On the face of it, the two disasters have little in common. One is wet; the other is dry. They're eight decades apart. The superstorm knocked out power for weeks; the Dust Bowl knocked out livelihoods over a decade and caused massive migrations.
The troubling link is that the Dust Bowl's dryness was made worse by human practices and Sandy's flooding was made worse by rising oceans, probably linked to human-induced climate change.
One can take that two ways. Pessimists can say it's a bad omen that more destructive coastal storms are on the way. Optimists can point to the eventual public response to the Dust Bowl: a dramatic change in agricultural practices and government programs that have mitigated soil erosion in the southern Great Plains.
With government encouragement, farmers began to diversify and rotate their crops to keep more moisture in the soil, use new tilling systems that leaves more crop residue on the surface, and stop overgrazing the land. Later, they installed irrigation systems. If farmers and politicians could come up with solutions to a great disaster like the Dust Bowl, can their descendants come up with reasonable solutions to warming?
"The Dust Bowl is the greatest man-made – man-made – ecological disaster in the history of the United States and perhaps the world," says Mr. Burns in an interview with James West of The Climate Desk, a collaboration between The Atlantic, Mother Jones, Slate, and other media outlets. "The horrible positive side of Sandy , if there could be the silver lining, is ... that people have come to understand that you can't have two 100-year storms in two years. You've got to suddenly wake up and say: 'My goodness, what can we do together?' And a lot of it goes back and hearkens to the lessons of the Dust Bowl about planning for the long term."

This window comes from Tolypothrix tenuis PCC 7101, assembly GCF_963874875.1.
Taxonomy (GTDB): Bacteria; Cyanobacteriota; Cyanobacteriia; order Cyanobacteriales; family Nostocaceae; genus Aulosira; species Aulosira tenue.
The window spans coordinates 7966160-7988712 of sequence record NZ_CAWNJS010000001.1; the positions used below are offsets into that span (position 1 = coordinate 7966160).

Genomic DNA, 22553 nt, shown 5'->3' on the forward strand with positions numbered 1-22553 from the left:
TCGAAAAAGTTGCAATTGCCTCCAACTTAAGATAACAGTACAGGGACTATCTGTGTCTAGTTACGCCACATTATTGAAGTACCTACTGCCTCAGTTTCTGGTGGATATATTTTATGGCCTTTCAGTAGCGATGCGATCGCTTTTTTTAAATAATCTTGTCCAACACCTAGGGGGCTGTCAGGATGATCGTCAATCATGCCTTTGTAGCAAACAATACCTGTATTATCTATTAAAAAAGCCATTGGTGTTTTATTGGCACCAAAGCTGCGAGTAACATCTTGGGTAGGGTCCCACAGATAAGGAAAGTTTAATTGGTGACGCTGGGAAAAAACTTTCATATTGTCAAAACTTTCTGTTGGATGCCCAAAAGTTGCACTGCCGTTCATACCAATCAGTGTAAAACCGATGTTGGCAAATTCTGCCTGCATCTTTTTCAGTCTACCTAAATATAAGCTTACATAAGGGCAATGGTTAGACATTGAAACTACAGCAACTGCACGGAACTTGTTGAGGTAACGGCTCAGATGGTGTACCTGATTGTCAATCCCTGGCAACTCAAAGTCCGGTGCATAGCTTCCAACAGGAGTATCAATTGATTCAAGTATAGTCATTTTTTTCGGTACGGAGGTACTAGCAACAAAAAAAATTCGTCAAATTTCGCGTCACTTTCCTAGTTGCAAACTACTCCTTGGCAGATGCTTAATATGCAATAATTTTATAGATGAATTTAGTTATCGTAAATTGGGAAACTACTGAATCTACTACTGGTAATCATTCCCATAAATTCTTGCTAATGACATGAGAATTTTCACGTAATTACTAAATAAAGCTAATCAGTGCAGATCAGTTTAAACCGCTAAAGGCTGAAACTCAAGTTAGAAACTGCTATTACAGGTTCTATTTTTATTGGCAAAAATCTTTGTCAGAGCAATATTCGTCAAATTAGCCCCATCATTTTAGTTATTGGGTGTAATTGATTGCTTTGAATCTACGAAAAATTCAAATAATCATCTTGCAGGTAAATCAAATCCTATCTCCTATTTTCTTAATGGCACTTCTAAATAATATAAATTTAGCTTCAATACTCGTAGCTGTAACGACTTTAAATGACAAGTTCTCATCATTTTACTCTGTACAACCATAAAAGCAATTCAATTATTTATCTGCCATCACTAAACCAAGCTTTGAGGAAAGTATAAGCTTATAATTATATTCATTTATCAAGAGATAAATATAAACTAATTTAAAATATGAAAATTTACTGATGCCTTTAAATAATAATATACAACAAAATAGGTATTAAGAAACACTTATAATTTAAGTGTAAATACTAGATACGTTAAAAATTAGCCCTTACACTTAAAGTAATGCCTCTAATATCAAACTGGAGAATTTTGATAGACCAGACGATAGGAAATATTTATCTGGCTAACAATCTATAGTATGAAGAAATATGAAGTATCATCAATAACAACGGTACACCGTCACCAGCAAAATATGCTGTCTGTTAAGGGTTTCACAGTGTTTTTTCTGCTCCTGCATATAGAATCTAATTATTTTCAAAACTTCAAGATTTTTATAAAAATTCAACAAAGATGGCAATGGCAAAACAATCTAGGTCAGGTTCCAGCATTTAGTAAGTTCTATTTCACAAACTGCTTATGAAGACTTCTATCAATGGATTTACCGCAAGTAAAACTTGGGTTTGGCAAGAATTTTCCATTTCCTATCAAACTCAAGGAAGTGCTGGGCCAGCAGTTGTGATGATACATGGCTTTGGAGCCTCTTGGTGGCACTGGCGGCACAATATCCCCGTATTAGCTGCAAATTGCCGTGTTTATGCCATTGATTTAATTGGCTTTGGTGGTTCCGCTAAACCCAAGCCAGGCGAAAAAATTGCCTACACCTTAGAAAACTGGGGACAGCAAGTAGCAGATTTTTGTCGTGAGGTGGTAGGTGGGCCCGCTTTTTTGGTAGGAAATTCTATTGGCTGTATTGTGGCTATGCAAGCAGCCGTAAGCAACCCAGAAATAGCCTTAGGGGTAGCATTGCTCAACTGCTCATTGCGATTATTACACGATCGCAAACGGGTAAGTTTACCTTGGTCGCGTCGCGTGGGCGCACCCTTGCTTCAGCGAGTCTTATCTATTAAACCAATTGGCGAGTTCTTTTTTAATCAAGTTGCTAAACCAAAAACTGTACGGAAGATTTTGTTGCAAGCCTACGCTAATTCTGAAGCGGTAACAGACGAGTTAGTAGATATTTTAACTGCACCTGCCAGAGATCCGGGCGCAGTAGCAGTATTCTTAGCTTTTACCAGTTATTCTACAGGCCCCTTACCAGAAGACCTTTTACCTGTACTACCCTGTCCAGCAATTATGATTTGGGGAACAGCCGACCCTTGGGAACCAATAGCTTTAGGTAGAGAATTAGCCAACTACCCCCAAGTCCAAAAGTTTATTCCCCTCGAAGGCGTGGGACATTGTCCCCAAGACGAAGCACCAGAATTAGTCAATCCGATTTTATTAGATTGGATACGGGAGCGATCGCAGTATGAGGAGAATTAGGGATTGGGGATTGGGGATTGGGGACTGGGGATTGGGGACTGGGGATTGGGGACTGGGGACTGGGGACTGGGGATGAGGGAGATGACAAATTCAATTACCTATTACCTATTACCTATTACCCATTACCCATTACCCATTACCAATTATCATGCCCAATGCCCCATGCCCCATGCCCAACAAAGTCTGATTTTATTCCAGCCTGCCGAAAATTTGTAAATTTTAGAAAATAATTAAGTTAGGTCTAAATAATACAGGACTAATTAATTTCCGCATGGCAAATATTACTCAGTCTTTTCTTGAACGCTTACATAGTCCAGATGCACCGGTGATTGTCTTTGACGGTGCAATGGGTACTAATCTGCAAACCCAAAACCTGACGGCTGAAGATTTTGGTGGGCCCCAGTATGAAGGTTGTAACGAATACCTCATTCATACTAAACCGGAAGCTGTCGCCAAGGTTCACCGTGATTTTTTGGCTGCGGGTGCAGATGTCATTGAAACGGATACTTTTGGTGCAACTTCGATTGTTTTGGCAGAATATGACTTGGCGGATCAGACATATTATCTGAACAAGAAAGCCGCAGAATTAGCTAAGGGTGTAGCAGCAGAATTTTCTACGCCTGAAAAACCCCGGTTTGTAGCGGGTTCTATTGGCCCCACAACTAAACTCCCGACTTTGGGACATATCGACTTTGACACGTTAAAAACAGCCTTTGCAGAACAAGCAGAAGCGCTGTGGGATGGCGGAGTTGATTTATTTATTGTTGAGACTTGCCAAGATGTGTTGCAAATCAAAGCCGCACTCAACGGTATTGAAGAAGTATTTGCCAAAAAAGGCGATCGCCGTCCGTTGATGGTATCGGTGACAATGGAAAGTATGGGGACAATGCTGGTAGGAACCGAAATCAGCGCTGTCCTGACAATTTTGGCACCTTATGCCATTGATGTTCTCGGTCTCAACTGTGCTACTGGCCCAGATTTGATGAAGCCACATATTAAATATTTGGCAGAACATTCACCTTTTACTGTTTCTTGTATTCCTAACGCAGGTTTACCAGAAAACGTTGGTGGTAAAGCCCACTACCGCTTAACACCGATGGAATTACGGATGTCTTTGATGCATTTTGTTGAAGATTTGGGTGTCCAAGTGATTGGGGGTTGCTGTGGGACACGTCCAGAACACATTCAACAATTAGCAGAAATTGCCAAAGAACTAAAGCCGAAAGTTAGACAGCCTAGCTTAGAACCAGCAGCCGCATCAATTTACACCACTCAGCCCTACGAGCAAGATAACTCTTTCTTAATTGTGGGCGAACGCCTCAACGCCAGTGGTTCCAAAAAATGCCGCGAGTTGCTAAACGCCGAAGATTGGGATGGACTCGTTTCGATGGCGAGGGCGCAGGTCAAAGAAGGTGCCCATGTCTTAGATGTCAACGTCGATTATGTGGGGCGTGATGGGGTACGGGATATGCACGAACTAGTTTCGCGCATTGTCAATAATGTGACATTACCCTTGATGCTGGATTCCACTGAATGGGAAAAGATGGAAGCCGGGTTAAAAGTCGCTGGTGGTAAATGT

The progress in Great Plains agriculture comes with a caveat. Although farmers and ranchers have reduced erosion, they have become increasingly reliant on irrigation, which despite various improvements is drying out ground-water aquifers. So their future is not assured.
Still, 70 years after the last storms of the Dust Bowl fizzled away, the US has managed to repair what seemed an overwhelming environmental disaster at the time. Burns's new documentary is a reminder that the nation has the capacity to take action when disaster looms large.
UK greens seem to share with UKIP, of all people, an exaggerated vision of Britain's role in the world. I've noted before that lots of UK groups who profess to care about the earth don't realise that almost anything the UK does, or does not do, on CO2 is unimportant on a world scale. UK emissions, from all sources, are simply not important when facing the reality of China's coal use. Even replacing a fifth of China's coal with shale would effectively cancel out whatever we do, making the gesture meaningless on any damage or not it does the atmosphere. The green agenda is not facing up to facts, and they threaten to make themselves irrelevant. I think that would be disastrous for large parts of the progressive agenda. I know myself that when I return to New York, almost everyone I know sees opposition to shale is a litmus test for the progressive politics, such as they are in the US. That would be dangerous for the European left. Greenpeace et al are correct in seeing some right wingers behind gas here in the UK. But that's too simple. I half jokingly point out to the Global Warming Policy Foundation, who I consider right about shale and wrong on most else, that they only seriously concentrated on shale gas once Obama released his birth certificate. The GWPF at least has more of an open mind than much of their opposition, who continue to cling to a shale gas as dangerous fantasy narrative.
I've been looking at shale gas since 2008, but absolutely no one could have predicted what is happening to US oil production by leveraging the techniques first used in gas. It's only two years ago that the bounty of the Bakken Shale and now the Eagle Ford first became interesting. From that experience I'll roll out Grealy's First Law of Shale: Shale predictions move from the outrageous, through far fetched to conservative within two years. I've seen this happen in the Barnett, the Marcellus, LNG exports, US chemical use and of course shale oil. ( Continue… )
A coalition of scientists in the United States has released a report suggesting that as many as 353 coal-fired electricity plants in the country should be retired due to their extreme age and general inability to compete with cheaper alternatives like natural gas and wind power.